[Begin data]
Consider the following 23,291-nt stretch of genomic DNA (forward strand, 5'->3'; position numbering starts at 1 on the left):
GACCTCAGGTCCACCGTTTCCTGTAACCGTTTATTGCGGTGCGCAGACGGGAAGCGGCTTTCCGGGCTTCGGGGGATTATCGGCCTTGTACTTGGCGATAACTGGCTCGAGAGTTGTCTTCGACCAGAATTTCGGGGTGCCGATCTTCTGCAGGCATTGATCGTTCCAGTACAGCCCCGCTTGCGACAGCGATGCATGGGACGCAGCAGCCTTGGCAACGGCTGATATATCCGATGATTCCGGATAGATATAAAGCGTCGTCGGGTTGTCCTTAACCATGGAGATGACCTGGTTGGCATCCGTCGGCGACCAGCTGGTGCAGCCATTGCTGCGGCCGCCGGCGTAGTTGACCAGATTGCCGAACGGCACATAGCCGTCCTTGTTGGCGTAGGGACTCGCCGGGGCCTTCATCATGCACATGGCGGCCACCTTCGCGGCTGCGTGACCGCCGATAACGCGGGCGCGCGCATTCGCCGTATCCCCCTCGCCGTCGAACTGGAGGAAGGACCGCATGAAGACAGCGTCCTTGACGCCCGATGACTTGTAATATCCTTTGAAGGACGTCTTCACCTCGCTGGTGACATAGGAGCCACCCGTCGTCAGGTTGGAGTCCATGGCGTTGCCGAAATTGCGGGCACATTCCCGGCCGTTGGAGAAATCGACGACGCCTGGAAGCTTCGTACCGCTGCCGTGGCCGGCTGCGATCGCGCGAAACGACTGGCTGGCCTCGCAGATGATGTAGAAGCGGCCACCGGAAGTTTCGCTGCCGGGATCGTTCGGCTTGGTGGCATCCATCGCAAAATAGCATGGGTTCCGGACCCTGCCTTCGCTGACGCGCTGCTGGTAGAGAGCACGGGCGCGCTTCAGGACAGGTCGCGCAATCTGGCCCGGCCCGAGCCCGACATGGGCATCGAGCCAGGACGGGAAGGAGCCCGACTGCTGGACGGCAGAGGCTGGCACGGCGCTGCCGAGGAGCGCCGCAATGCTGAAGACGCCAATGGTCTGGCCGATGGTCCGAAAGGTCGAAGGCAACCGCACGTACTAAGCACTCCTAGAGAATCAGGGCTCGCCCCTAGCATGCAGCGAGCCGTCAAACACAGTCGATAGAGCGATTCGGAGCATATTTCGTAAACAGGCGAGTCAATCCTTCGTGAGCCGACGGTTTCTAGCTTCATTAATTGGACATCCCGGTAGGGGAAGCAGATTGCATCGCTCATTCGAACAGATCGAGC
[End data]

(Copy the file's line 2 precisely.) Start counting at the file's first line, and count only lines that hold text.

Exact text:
GACCTCAGGTCCACCGTTTCCTGTAACCGTTTATTGCGGTGCGCAGACGGGAAGCGGCTTTCCGGGCTTCGGGGGATTATCGGCCTTGTACTTGGCGATAACTGGCTCGAGAGTTGTCTTCGACCAGAATTTCGGGGTGCCGATCTTCTGCAGGCATTGATCGTTCCAGTACAGCCCCGCTTGCGACAGCGATGCATGGGACGCAGCAGCCTTGGCAACGGCTGATATATCCGATGATTCCGGATAGATATAAAGCGTCGTCGGGTTGTCCTTAACCATGGAGATGACCTGGTTGGCATCCGTCGGCGACCAGCTGGTGCAGCCATTGCTGCGGCCGCCGGCGTAGTTGACCAGATTGCCGAACGGCACATAGCCGTCCTTGTTGGCGTAGGGACTCGCCGGGGCCTTCATCATGCACATGGCGGCCACCTTCGCGGCTGCGTGACCGCCGATAACGCGGGCGCGCGCATTCGCCGTATCCCCCTCGCCGTCGAACTGGAGGAAGGACCGCATGAAGACAGCGTCCTTGACGCCCGATGACTTGTAATATCCTTTGAAGGACGTCTTCACCTCGCTGGTGACATAGGAGCCACCCGTCGTCAGGTTGGAGTCCATGGCGTTGCCGAAATTGCGGGCACATTCCCGGCCGTTGGAGAAATCGACGACGCCTGGAAGCTTCGTACCGCTGCCGTGGCCGGCTGCGATCGCGCGAAACGACTGGCTGGCCTCGCAGATGATGTAGAAGCGGCCACCGGAAGTTTCGCTGCCGGGATCGTTCGGCTTGGTGGCATCCATCGCAAAATAGCATGGGTTCCGGACCCTGCCTTCGCTGACGCGCTGCTGGTAGAGAGCACGGGCGCGCTTCAGGACAGGTCGCGCAATCTGGCCCGGCCCGAGCCCGACATGGGCATCGAGCCAGGACGGGAAGGAGCCCGACTGCTGGACGGCAGAGGCTGGCACGGCGCTGCCGAGGAGCGCCGCAATGCTGAAGACGCCAATGGTCTGGCCGATGGTCCGAAAGGTCGAAGGCAACCGCACGTACTAAGCACTCCTAGAGAATCAGGGCTCGCCCCTAGCATGCAGCGAGCCGTCAAACACAGTCGATAGAGCGATTCGGAGCATATTTCGTAAACAGGCGAGTCAATCCTTCGTGAGCCGACGGTTTCTAGCTTCATTAATTGGACATCCCGGTAGGGGAAGCAGATTGCATCGCTCATTCGAACAGATCGAGC